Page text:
Hereditary pheochromocytoma (PCC) is often caused by germline mutations in one of nine susceptibility genes described to date1,2,3,4, but there are familial cases without mutations in these known genes. We sequenced the exomes of three unrelated individuals with hereditary PCC (cases) and identified mutations in MAX, the MYC associated factor X gene. Absence of MAX protein in the tumors and loss of heterozygosity caused by uniparental disomy supported the involvement of MAX alterations in the disease. A follow-up study of a selected series of 59 cases with PCC identified five additional MAX mutations and suggested an association with malignant outcome and preferential paternal transmission of MAX mutations. The involvement of the MYC-MAX-MXD1 network in the development and progression of neural crest cell tumors is further supported by the lack of functional MAX in rat PCC (PC12) cells5 and by the amplification of MYCN in neuroblastoma6 and suggests that loss of MAX function is correlated with metastatic potential.

Access optionsAccess options

Rent or Buy article

Get time limited or full article access on ReadCube.


All prices are NET prices.


Gene Expression Omnibus


  1. 1.

    et al. Germ-line mutations in nonsyndromic pheochromocytoma. N. Engl. J. Med. 346, 1459–1466 (2002).

  2. 2.

    et al. SDH5, a gene required for flavination of succinate dehydrogenase, is mutated in paraganglioma. Science 325, 1139–1142 (2009).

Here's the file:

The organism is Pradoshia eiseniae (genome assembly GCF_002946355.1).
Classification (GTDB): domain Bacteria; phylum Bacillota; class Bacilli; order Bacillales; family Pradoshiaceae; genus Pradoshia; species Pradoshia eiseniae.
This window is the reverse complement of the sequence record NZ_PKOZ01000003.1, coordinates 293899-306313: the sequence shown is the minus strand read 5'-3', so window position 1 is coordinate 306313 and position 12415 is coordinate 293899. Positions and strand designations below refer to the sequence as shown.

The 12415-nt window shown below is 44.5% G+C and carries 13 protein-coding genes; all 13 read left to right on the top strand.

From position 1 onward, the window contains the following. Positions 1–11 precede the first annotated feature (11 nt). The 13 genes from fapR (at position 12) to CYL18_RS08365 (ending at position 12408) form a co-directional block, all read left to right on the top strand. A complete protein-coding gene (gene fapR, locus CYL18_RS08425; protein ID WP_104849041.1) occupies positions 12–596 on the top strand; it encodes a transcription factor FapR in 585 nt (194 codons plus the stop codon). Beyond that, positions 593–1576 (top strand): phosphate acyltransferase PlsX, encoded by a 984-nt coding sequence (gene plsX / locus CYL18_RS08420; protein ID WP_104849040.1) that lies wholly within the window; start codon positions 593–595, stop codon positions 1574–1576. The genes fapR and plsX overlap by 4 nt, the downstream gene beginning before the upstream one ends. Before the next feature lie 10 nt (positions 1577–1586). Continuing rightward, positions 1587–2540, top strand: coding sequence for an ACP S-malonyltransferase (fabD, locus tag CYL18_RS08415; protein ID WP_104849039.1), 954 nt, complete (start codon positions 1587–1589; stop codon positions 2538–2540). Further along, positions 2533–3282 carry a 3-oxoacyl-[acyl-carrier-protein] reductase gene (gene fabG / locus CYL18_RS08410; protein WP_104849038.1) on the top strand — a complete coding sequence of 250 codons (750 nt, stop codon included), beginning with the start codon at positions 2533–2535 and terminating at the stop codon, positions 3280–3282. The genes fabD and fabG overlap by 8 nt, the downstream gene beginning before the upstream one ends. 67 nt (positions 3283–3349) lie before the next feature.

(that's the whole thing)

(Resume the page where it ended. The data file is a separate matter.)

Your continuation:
3. 3.

    et al. Spectrum and prevalence of FP/TMEM127 gene mutations in pheochromocytomas and paragangliomas. J. Am. Med. Assoc. 304, 2611–2619 (2010).

  4. 4.

    et al. SDHA is a tumor suppressor gene causing paraganglioma. Hum. Mol. Genet. 19, 3011–3020 (2010).

  5. 5.

    & The nerve growth factor-responsive PC12 cell line does not express the Myc dimerization partner Max. Mol. Cell. Biol. 15, 3470–3478 (1995).

  6. 6.

    et al. Transposition and amplification of oncogene-related sequences in human neuroblastomas. Cell 35, 359–367 (1983).

  7. 7.

    et al. Clinically guided genetic screening in a large cohort of Italian patients with pheochromocytomas and/or functional or nonfunctional paragangliomas. J. Clin. Endocrinol. Metab. 94, 1541–1547 (2009).

  8. 8.

    et al. Genetics of pheochromocytoma and paraganglioma in Spanish patients. J. Clin. Endocrinol. Metab. 94, 1701–1705 (2009).